Focus/Spotlight

Kandakadu cluster – A reminder of need for vigilance

By Sarah Hannan

The entire country is once again filled with uncertainty on what health crisis they would wake up to the next day. For over a week, the affiliated stakeholders of the National Operation Centre for Prevention of Covid-19 Outbreak (NOCPCO), headed by Chief of Defence Staff and Army Commander Lt. Gen. Shavendra Silva, has taken steps to keep the citizens calm.

However, uncertainties remain as the cluster, which was activated on 7 July from the Kandakadu Rehabilitation Centre, accumulates more cases from people who have already socialised across the country after possibly coming into contact with an asymptomatic patient from the rehabilitation centre in Kandakadu.

Director General of Health Services (DGHS) Dr. Anil Jasinghe, in an attempt to calm the now agitated public, stated: “We have now traced most of the contacts that these patients closely associated. We are doing all that is in our control to ensure that the country would not be subjected to yet another lockdown, which will adversely affect the livelihoods of people, education of children and university undergraduates, and many in general.”

Dr. Jasinghe also pointed out that after the first two weeks since the lockdown was removed, people gradually seemed to forget to maintain physical distancing, maintain respiratory etiquette, wear masks, and wash or sanitise hands as often as possible.

While many would consider the activation of the Kandakadu cluster to be unexpected, questions have been raised on the manner in which the staff at the centre had adhered to the health guidelines.

Although the first case was reported from an inmate who had completed his three and a half-month rehabilitation programme and had returned to the Welikada Prison, after which he displayed symptoms of Covid-19 and upon testing was confirmed to have contracted the virus, it was unclear as to how he contracted it.

It is believed that the infection would have been brought there by drug addicts who had been housed at the centre by way of a court order for rehabilitation a few days ago or by 116 persons who had visited their relatives under rehabilitation on 4 July after restrictions were lifted. All of those visitors were identified and are now in self-quarantine.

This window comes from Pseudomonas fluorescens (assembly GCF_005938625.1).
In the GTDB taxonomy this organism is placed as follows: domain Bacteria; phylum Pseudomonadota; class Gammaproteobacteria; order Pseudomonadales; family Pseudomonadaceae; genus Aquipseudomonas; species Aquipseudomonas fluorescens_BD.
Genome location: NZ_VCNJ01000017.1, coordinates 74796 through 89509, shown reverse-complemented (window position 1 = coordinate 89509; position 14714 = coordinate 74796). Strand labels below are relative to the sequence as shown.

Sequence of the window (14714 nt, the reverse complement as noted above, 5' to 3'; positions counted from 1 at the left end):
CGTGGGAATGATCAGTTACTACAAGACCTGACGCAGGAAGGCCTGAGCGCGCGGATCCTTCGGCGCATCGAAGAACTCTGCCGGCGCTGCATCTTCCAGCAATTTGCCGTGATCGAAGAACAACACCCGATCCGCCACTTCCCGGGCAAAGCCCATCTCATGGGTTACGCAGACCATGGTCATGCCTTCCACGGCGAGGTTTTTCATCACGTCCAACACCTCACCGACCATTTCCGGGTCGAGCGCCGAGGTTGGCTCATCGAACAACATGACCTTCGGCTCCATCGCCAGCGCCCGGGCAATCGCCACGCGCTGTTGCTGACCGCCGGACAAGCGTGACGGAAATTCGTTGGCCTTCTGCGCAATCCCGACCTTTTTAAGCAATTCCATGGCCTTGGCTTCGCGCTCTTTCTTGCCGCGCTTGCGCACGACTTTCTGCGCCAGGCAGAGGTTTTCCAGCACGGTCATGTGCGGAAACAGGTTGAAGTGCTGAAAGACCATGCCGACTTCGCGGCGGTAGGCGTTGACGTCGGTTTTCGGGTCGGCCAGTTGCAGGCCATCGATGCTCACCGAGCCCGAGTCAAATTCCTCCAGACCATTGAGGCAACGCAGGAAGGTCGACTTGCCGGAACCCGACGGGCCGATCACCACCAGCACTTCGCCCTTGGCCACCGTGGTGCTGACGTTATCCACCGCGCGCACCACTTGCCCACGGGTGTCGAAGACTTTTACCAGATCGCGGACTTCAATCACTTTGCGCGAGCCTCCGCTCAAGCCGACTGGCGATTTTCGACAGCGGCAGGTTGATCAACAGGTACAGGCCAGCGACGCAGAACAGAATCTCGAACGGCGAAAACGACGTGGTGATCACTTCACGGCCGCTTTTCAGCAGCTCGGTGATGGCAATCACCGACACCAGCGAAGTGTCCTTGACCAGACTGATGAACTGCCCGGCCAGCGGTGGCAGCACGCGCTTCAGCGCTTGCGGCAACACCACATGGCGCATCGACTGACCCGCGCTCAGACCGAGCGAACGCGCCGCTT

Public Health Inspectors’ Union Sri Lanka (PHIUSL) President Upul Rohana, speaking to The Sunday Morning, said: “If we backtrack to when the Suduwella cluster was active in April, which cascaded to the Welisara Navy Camp cluster, it is clear that the infection could have passed on to an inmate in the rehabilitation centre through one of the positive patients who were assigned to Kandakadu for rehabilitation from the Suduwella cluster.”

However, following the discharge of the rehabilitated patients of the Suduwella cluster from the Kandakadu Rehabilitation Centre, there seems to have been a lapse in adherence to the health guidelines that were imposed to prevent the spread of Covid-19 by the staffers and visiting consultants.

15 July

The worst affected populace unfortunately belongs to the Rajanganaya area, from where hundreds of positive cases started to mushroom. With the now identified areas, Rajanganaya Yaya 1, 3, 4, and 5 seem to have moved closely with one of the persons who tested positive, who happened to attend a funeral and an almsgiving. This has now placed at least 12,000 people under self-quarantine, with health authorities declaring the said zones isolated areas. PCR tests are being carried out for all persons in batches.

14 July noon

A grand total of 532 positive cases were reported from the Kandakadu Rehabilitation Centre. Out of those, a total of 442 were detainees under rehabilitation, 68 were staffers, and 22 were among the associates and others, said Military Spokesman Brigadier Chandana Wickremasinghe in a statement on behalf of the NOCPCO.